Creating a Clever Cube

When Clay Pendergrast visited a law firm office he had recently designed to direct a photo shoot, his eye was immediately drawn to the cubic table in the reception area.

A pile of books and magazines now cluttered the stylish piece, diminishing its simple elegance.

As he removed the items to prepare the space to be photographed, Pendergrast wished he could design a cubic table that didn’t inevitably become a platform for stacking items.

“Naturally, people are going to want to stack things on an open table,” says the senior vice president and director of interior design for HOK’s Los Angeles office. “I just thought it would be convenient to create a cubic table that you could store things in, close the door and keep everybody happy, including the designer who specified it in the first place.” 

Pendergrast enlisted the design visualization expertise of an HOK interiors colleague, Ziya Cetik, to help him develop the idea further.

Though both men had previously designed custom furniture for individual projects, this was their first experience creating pieces for mass production.

They collaborated with furniture manufacturer David Edward to bring the QB line of modular wooden tables to life. Blending the simplicity of a cube form with the functionality of a file cabinet, QB suits a range of interior environments, including corporate, education, healthcare and residential spaces.

“The form is so simple and flexible that it can find itself in any kind of environment – from conservative to wild,” Cetik says. “It all depends on the color and finish.”

Highly adaptable, the QB table can be stacked, placed on top of conventional file cabinets or positioned side-by-side along a wall.

“The simple form repeated 50 times on a wall could just be fantastic and look much better than a row of file cabinets or sliding metal storage cabinets,” Pendergrast says.

Refining the Cube

The team’s greatest challenge involved designing and fabricating a functional door that wasn’t noticeable.

“We spent a lot of time working with the manufacturer to hide the hinge so it didn’t look like it was a door,” Pendergrast says. “This was a tour de force for David Edward because they are skilled millworkers.”

To broaden the marketability of the QB, David Edward encouraged Pendergrast and Cetik to design an accompanying coffee table to help other designers easily coordinate pieces within an interior space. The manufacturer also suggested creating an elevated version with a metal base to appeal to various design preferences.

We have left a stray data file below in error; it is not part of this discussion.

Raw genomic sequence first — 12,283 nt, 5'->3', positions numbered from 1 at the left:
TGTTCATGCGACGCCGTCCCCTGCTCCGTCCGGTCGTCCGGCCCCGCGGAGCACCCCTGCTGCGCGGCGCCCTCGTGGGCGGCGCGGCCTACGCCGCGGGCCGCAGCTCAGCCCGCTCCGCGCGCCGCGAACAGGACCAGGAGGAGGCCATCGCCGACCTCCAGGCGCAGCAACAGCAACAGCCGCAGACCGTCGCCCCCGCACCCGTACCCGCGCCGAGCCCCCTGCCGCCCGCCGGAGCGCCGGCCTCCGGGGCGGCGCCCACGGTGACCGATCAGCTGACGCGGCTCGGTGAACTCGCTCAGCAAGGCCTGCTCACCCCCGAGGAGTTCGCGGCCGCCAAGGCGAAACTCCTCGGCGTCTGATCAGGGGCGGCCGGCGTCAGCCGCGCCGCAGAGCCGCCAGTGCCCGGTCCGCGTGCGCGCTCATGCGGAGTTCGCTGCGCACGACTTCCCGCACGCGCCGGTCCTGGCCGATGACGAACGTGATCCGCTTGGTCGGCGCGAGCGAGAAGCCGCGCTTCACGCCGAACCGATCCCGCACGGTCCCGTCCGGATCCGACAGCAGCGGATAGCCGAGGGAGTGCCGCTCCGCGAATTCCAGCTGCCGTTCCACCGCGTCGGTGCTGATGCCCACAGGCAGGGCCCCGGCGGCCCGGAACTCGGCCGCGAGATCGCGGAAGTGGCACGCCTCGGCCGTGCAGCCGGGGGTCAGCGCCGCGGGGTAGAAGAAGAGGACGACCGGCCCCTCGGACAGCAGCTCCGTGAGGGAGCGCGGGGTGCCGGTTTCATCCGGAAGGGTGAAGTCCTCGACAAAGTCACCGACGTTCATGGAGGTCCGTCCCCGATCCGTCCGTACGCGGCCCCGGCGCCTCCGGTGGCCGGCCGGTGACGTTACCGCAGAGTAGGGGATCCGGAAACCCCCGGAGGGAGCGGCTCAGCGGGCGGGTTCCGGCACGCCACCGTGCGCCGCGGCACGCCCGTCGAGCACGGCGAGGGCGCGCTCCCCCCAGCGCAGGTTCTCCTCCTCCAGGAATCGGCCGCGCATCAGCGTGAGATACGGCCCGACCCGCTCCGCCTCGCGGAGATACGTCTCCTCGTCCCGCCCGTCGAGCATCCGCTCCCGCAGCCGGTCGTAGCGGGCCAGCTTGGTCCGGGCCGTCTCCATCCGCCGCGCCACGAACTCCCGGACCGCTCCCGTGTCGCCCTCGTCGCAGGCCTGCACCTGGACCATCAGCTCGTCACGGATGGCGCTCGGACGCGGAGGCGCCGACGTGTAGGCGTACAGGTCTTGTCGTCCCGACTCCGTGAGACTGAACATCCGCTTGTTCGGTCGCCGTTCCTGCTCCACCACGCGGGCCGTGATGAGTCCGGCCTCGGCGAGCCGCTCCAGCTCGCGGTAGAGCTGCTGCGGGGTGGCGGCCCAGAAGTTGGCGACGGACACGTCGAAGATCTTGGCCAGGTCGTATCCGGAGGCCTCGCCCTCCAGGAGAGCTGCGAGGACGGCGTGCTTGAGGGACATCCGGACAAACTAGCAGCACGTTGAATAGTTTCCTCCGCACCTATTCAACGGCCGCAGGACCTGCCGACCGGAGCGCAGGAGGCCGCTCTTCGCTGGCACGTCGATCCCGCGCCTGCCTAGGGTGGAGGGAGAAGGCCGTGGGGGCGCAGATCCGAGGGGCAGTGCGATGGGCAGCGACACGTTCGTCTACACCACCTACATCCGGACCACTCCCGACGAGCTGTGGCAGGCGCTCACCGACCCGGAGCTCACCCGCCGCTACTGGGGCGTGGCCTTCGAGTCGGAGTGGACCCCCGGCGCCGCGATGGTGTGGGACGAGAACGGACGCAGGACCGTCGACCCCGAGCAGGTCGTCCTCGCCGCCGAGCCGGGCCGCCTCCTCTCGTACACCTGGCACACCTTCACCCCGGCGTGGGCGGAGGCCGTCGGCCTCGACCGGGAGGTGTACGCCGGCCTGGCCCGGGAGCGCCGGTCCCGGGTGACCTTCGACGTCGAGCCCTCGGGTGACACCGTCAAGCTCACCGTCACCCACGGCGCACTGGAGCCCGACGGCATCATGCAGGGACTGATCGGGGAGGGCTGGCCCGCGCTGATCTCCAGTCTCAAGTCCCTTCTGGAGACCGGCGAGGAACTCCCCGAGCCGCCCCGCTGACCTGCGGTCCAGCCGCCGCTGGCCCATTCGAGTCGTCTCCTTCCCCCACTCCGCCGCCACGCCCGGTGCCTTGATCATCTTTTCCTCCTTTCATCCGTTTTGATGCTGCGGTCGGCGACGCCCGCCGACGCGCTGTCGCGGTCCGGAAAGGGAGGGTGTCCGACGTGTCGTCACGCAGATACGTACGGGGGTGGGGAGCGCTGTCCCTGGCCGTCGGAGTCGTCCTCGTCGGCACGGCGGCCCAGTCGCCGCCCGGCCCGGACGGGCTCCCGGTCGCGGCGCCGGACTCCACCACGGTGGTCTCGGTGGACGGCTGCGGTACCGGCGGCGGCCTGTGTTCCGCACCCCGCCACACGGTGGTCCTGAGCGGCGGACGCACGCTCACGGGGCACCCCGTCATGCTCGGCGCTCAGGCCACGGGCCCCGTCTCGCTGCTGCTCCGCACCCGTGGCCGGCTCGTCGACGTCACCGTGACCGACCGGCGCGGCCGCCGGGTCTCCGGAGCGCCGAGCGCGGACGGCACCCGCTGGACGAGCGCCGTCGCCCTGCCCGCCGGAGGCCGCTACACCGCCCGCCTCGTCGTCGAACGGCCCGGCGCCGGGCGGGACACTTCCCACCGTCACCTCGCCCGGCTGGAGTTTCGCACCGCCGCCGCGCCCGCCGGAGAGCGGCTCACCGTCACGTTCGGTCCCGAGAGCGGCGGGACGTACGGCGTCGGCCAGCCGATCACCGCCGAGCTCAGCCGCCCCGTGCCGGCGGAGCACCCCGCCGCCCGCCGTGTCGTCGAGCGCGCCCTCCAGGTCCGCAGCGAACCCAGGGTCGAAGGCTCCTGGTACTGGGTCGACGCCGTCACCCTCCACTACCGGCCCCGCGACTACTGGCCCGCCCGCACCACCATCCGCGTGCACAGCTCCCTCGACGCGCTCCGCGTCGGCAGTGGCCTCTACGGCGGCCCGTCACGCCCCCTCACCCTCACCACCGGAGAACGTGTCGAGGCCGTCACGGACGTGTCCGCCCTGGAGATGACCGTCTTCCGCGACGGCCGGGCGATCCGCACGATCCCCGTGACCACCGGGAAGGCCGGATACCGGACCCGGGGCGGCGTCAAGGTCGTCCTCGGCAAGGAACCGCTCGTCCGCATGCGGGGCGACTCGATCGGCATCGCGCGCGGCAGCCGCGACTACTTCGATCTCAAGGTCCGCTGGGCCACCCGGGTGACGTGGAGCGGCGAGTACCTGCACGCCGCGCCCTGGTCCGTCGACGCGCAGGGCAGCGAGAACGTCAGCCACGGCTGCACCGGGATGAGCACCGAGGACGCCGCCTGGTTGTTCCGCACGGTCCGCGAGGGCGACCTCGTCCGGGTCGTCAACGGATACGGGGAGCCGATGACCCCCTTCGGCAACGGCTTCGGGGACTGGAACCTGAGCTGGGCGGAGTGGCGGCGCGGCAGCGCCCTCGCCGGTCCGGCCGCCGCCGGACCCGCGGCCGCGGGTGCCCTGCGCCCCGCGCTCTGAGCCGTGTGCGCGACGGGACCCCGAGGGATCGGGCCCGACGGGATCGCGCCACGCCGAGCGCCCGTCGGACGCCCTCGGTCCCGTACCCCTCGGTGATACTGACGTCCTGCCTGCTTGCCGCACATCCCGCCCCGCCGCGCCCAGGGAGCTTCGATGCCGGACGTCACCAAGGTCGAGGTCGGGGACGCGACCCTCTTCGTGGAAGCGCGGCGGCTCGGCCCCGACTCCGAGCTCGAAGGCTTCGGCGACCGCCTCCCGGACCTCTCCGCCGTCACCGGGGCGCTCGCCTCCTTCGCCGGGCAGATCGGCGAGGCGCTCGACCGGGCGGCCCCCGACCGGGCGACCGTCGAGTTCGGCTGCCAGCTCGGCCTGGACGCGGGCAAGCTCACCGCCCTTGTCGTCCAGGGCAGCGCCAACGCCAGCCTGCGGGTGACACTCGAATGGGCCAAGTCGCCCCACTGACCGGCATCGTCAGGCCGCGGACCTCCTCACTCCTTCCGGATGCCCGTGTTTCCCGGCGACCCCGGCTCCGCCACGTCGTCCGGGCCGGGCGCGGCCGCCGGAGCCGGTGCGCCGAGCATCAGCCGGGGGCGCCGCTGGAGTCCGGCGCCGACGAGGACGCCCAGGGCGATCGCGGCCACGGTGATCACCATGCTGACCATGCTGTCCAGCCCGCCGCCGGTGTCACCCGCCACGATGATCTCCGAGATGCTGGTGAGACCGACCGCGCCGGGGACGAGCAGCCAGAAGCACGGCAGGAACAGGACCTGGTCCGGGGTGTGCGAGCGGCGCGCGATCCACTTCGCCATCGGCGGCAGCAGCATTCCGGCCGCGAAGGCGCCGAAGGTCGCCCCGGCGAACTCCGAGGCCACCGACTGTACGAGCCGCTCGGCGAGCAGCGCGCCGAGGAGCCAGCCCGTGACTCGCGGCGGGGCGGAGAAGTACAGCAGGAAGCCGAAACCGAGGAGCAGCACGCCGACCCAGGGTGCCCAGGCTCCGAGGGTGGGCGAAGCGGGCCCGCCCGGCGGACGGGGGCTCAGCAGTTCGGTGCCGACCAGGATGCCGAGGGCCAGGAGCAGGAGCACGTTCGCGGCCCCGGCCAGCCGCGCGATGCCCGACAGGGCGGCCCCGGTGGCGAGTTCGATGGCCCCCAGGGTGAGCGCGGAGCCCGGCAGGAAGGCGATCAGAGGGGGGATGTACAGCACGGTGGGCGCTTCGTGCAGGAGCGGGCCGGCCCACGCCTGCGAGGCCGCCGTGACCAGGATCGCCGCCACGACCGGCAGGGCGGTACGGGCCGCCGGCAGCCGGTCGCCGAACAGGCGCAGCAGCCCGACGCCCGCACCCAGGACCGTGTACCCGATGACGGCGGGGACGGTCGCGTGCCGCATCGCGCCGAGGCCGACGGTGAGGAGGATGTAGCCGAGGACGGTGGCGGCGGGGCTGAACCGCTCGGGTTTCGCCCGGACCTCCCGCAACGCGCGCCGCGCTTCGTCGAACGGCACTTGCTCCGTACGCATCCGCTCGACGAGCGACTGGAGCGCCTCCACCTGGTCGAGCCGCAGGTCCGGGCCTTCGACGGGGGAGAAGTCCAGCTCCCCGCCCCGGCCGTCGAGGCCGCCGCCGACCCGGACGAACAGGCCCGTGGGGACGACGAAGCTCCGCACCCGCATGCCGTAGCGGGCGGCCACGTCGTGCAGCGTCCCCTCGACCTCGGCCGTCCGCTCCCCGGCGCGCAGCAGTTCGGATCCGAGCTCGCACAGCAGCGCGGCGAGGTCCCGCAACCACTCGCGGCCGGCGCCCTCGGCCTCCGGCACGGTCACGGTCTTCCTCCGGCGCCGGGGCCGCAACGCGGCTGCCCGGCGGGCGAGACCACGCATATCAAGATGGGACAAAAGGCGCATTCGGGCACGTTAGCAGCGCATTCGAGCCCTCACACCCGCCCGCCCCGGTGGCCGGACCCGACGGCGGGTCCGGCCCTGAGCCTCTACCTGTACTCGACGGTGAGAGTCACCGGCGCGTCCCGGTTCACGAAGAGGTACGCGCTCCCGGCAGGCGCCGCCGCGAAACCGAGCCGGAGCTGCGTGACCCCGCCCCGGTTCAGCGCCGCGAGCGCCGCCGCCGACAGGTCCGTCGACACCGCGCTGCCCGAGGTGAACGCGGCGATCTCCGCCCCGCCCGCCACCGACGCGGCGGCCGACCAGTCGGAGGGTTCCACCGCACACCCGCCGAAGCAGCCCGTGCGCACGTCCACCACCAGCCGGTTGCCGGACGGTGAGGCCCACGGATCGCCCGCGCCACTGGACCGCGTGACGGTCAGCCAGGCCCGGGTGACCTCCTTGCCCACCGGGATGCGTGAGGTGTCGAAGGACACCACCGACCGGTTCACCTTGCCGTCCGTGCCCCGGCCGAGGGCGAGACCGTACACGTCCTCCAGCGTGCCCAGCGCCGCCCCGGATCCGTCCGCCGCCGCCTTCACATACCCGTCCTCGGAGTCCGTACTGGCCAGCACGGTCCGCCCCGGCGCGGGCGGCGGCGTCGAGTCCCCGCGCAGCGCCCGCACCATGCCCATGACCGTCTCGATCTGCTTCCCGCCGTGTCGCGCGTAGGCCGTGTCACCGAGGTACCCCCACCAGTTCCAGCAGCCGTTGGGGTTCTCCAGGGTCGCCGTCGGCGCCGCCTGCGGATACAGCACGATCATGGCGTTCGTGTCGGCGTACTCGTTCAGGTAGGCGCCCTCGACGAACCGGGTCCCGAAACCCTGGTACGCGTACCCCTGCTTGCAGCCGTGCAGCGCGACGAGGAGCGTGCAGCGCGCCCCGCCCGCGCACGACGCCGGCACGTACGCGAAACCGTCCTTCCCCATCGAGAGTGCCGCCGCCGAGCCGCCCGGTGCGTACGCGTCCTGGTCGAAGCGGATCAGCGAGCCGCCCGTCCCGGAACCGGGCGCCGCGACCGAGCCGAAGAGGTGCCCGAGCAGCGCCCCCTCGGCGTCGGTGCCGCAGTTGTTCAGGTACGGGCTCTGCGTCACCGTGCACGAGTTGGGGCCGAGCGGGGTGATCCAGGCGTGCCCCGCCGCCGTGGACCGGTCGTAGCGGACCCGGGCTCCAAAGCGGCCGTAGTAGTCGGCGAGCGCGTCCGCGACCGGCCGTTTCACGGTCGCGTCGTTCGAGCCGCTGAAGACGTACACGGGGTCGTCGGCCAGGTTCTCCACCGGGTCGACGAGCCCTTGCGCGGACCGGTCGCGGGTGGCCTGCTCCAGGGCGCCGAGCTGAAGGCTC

“We enjoyed their challenging us to make the product do more things,” Pendergrast says. “They would bring us a problem and we would come back with a way to solve it.”

The QB name, which Pendergrast conceived as a clever depiction of the product’s cube form, helped the team stay focused on maintaining the purity of the original concept.

“Having the QB name was helpful to remind everyone that at its core, the piece is a cube,” says Pendergrast. “I find the naming of products almost as fun as the design of them.”

Cetik also enjoyed the collaborative product design process.
“When the right idea and the right manufacturer come together at the right time, great things can happen,” he says.

The diverse backgrounds of Cetik, an Istanbul native who’s designed projects throughout Europe, and Pendergrast, a senior designer who has worked with dozens of corporate clients, helped shape an extremely practical, flexible product. 

“We’re not product designers 24 hours a day, 365 days a year, but we’re designing spaces that people use and we know the practical program requirements that clients challenge us with,” Pendergrast says.

For him, the process of bringing the product to market is more meaningful than how many units are ultimately sold.

“I have no control over sales,” Pendergrast says. “I hope people like it, but the process of designing and naming it was huge fun.”

And the experience has inspired Cetik to continue looking for potential opportunities to design another product.

“I’m spending time on a daily basis thinking, sketching or drawing inspiration for potential future product opportunities,” he says. “It was a great process.”